May 9 2013

5:00 pm BSRB 154

EcoEvoPub Series

Graduate Student Presentations


Laurie Sorenson
Department of Ecology and Evolutionary Biology

"Species-level phylogenetic analysis of a coral reef fish family, the surgeonfishes (Acanthuridae; Percomorpha)"

Fishes are an important component of coral reef ecosystems; about 40% of the approximately 17,000 marine fish species live in close association with coral reefs. A fundamental understanding of the evolution of these reef fish groups is therefore essential to expanding our knowledge of the processes that led to extant reef biodiversity; however, we still have relatively limited understanding of the evolutionary relationships within and among reef fish groups. The surgeonfishes (Family: Acanthuridae) are primarily herbivores that are abundant members of reef communities worldwide. They have been the subject of numerous morphological and molecular phylogenetic studies, but we still have not resolved intra-familial relationships and the timing of their evolution. We generated the first comprehensive time-calibrated, species-level molecular hypothesis of the tempo of Acanthuridae evolution, including 76% of the extant diversity. We recovered two major acanthurid clades, the Nasinae and Acanthurinae. Our results support a paraphyletic Acanthurus and Ctenochaetus, and suggest that a single origin for the evolution of a muscular gizzard-like stomach morphology, which helps with algal and detrital digestion, occurred within the family.

Evan McCartney-Melstad
Department of Ecology and Evolutionary Biology

"A Landscape Genetic Approach to Predicting Pesticide Impacts on the California Tiger Salamander"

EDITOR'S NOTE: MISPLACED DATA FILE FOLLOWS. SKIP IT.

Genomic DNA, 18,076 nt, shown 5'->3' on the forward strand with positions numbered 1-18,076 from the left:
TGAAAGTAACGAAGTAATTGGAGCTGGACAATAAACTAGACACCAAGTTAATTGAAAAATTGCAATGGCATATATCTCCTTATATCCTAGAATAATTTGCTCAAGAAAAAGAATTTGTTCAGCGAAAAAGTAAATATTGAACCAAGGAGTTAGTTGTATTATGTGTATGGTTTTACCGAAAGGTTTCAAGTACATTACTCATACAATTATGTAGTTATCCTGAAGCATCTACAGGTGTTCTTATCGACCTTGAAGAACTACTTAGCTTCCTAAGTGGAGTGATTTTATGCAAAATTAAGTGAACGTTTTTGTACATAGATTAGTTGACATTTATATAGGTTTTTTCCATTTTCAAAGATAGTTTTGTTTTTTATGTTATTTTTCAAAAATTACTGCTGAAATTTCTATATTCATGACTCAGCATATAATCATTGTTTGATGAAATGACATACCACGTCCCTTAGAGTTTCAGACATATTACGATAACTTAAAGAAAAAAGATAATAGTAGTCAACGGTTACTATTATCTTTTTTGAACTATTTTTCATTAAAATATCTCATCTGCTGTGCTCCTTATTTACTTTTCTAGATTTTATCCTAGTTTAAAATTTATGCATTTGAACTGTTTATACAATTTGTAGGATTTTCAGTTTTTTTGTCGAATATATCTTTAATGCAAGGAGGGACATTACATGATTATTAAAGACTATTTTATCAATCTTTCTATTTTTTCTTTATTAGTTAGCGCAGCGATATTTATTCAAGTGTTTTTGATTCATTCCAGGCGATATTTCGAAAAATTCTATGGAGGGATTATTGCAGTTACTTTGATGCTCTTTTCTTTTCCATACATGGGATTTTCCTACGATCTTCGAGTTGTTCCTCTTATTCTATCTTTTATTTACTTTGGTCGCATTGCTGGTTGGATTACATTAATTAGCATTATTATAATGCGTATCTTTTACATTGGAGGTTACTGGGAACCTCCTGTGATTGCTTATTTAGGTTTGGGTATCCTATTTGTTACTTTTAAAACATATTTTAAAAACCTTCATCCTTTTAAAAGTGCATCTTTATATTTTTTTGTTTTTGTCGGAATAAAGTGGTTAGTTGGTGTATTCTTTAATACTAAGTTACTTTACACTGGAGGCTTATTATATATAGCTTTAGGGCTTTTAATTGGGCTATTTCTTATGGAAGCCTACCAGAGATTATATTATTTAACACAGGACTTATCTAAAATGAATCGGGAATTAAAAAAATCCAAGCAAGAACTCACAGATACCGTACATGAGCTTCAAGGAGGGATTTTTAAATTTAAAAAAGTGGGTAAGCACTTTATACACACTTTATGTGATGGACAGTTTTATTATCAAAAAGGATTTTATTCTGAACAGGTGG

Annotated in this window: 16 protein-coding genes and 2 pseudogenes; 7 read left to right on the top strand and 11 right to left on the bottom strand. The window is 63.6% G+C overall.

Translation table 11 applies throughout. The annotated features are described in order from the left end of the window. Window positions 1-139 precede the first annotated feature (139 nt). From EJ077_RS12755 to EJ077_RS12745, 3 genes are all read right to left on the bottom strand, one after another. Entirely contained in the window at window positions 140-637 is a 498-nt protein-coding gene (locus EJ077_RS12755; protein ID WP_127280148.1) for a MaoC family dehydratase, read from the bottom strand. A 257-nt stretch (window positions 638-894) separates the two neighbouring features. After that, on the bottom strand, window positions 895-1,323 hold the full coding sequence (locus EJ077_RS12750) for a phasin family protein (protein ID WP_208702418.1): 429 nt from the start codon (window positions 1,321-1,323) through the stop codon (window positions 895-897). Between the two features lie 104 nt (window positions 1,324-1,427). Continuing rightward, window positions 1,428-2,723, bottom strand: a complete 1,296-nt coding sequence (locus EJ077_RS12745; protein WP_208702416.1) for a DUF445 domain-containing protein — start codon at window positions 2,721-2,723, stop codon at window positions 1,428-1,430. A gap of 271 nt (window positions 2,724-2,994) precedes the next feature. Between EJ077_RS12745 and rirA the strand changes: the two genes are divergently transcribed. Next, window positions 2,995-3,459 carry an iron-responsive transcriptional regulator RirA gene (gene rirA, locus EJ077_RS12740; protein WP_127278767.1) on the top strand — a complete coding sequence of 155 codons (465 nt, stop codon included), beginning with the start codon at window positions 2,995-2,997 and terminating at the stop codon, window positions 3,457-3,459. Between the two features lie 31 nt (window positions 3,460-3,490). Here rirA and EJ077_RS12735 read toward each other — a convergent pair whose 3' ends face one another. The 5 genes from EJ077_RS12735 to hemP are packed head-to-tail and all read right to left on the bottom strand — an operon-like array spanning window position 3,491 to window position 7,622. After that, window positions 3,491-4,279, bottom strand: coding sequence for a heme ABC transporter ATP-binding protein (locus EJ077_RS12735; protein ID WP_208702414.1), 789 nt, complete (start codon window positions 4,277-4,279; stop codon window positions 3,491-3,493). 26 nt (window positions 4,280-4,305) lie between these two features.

The California Tiger Salamander (Ambystoma californiense) is a federally-protected species facing threats on multiple fronts. These salamanders live in some of the most heavily-farmed regions in the country, and pesticides are impacting their survival and ability to stave off a hybrid invasion from the introduced barred tiger salamander (Ambystoma tigrinum mavortium). There are thousands of chemicals being applied every year, however, so it is not feasible to test the impacts of each of these chemicals on animals in the laboratory. To create a short list of candidate harmful chemicals, this project integrates spatial pesticide application data as resistive elements in landscape genetic models. I will be testing to see if incorporation of pesticide information improves landscape genetic models of population connectivity. Chemicals that correlate strongly with reduced movement through the landscape will be prioritized for further experimental testing in the lab.

THURSDAY, May 9, 2013











































































































































































































































































































































































































































































































































































































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